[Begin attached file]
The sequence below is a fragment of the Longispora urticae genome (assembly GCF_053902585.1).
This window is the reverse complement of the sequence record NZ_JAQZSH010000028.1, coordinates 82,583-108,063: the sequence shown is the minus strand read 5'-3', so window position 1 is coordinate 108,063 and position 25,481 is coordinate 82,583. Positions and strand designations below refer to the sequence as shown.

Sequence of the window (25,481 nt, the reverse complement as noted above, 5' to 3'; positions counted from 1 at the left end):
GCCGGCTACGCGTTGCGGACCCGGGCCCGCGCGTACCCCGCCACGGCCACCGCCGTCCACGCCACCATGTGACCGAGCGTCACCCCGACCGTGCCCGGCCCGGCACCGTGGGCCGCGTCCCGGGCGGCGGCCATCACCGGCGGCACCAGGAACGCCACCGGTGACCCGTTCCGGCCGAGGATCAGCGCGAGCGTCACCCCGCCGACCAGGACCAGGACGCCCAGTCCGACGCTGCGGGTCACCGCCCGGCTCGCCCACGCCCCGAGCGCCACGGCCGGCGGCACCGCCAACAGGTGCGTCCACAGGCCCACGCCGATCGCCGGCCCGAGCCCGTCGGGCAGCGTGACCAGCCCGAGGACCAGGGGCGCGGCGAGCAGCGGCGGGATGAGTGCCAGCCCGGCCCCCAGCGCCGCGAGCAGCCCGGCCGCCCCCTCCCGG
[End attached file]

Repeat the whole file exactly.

The sequence below is a fragment of the Longispora urticae genome (assembly GCF_053902585.1).
This window is the reverse complement of the sequence record NZ_JAQZSH010000028.1, coordinates 82,583-108,063: the sequence shown is the minus strand read 5'-3', so window position 1 is coordinate 108,063 and position 25,481 is coordinate 82,583. Positions and strand designations below refer to the sequence as shown.

Sequence of the window (25,481 nt, the reverse complement as noted above, 5' to 3'; positions counted from 1 at the left end):
GCCGGCTACGCGTTGCGGACCCGGGCCCGCGCGTACCCCGCCACGGCCACCGCCGTCCACGCCACCATGTGACCGAGCGTCACCCCGACCGTGCCCGGCCCGGCACCGTGGGCCGCGTCCCGGGCGGCGGCCATCACCGGCGGCACCAGGAACGCCACCGGTGACCCGTTCCGGCCGAGGATCAGCGCGAGCGTCACCCCGCCGACCAGGACCAGGACGCCCAGTCCGACGCTGCGGGTCACCGCCCGGCTCGCCCACGCCCCGAGCGCCACGGCCGGCGGCACCGCCAACAGGTGCGTCCACAGGCCCACGCCGATCGCCGGCCCGAGCCCGTCGGGCAGCGTGACCAGCCCGAGGACCAGGGGCGCGGCGAGCAGCGGCGGGATGAGTGCCAGCCCGGCCCCCAGCGCCGCGAGCAGCCCGGCCGCCCCCTCCCGG